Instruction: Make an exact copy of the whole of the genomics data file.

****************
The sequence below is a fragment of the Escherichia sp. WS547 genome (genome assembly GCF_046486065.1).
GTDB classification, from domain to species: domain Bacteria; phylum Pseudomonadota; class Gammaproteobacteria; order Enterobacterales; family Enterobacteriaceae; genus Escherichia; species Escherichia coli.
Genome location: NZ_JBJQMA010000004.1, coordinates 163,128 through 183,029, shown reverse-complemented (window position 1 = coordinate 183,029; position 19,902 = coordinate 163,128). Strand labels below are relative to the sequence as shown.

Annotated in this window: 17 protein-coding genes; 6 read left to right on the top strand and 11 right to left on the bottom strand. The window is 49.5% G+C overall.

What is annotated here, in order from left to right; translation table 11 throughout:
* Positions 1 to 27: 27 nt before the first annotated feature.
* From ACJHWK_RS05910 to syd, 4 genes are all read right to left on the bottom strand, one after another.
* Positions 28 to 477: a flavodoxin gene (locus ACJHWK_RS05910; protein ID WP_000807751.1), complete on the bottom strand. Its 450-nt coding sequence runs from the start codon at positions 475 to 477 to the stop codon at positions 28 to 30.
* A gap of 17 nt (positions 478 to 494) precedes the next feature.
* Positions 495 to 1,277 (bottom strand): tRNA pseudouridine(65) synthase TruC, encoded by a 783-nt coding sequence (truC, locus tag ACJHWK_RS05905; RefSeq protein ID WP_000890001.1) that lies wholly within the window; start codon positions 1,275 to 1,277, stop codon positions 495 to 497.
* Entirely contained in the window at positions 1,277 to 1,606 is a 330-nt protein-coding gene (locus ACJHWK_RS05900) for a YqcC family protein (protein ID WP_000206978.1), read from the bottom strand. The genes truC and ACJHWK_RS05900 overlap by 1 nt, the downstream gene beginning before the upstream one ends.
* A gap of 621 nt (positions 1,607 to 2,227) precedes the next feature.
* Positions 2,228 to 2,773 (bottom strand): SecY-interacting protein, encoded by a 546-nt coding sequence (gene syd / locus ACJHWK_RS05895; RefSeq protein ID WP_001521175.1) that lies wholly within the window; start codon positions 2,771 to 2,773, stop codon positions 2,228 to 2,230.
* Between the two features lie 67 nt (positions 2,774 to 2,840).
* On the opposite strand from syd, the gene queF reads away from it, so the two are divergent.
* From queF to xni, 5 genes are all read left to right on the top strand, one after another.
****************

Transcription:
The sequence below is a fragment of the Escherichia sp. WS547 genome (genome assembly GCF_046486065.1).
GTDB classification, from domain to species: domain Bacteria; phylum Pseudomonadota; class Gammaproteobacteria; order Enterobacterales; family Enterobacteriaceae; genus Escherichia; species Escherichia coli.
Genome location: NZ_JBJQMA010000004.1, coordinates 163,128 through 183,029, shown reverse-complemented (window position 1 = coordinate 183,029; position 19,902 = coordinate 163,128). Strand labels below are relative to the sequence as shown.

Annotated in this window: 17 protein-coding genes; 6 read left to right on the top strand and 11 right to left on the bottom strand. The window is 49.5% G+C overall.

What is annotated here, in order from left to right; translation table 11 throughout:
* Positions 1 to 27: 27 nt before the first annotated feature.
* From ACJHWK_RS05910 to syd, 4 genes are all read right to left on the bottom strand, one after another.
* Positions 28 to 477: a flavodoxin gene (locus ACJHWK_RS05910; protein ID WP_000807751.1), complete on the bottom strand. Its 450-nt coding sequence runs from the start codon at positions 475 to 477 to the stop codon at positions 28 to 30.
* A gap of 17 nt (positions 478 to 494) precedes the next feature.
* Positions 495 to 1,277 (bottom strand): tRNA pseudouridine(65) synthase TruC, encoded by a 783-nt coding sequence (truC, locus tag ACJHWK_RS05905; RefSeq protein ID WP_000890001.1) that lies wholly within the window; start codon positions 1,275 to 1,277, stop codon positions 495 to 497.
* Entirely contained in the window at positions 1,277 to 1,606 is a 330-nt protein-coding gene (locus ACJHWK_RS05900) for a YqcC family protein (protein ID WP_000206978.1), read from the bottom strand. The genes truC and ACJHWK_RS05900 overlap by 1 nt, the downstream gene beginning before the upstream one ends.
* A gap of 621 nt (positions 1,607 to 2,227) precedes the next feature.
* Positions 2,228 to 2,773 (bottom strand): SecY-interacting protein, encoded by a 546-nt coding sequence (gene syd / locus ACJHWK_RS05895; RefSeq protein ID WP_001521175.1) that lies wholly within the window; start codon positions 2,771 to 2,773, stop codon positions 2,228 to 2,230.
* Between the two features lie 67 nt (positions 2,774 to 2,840).
* On the opposite strand from syd, the gene queF reads away from it, so the two are divergent.
* From queF to xni, 5 genes are all read left to right on the top strand, one after another.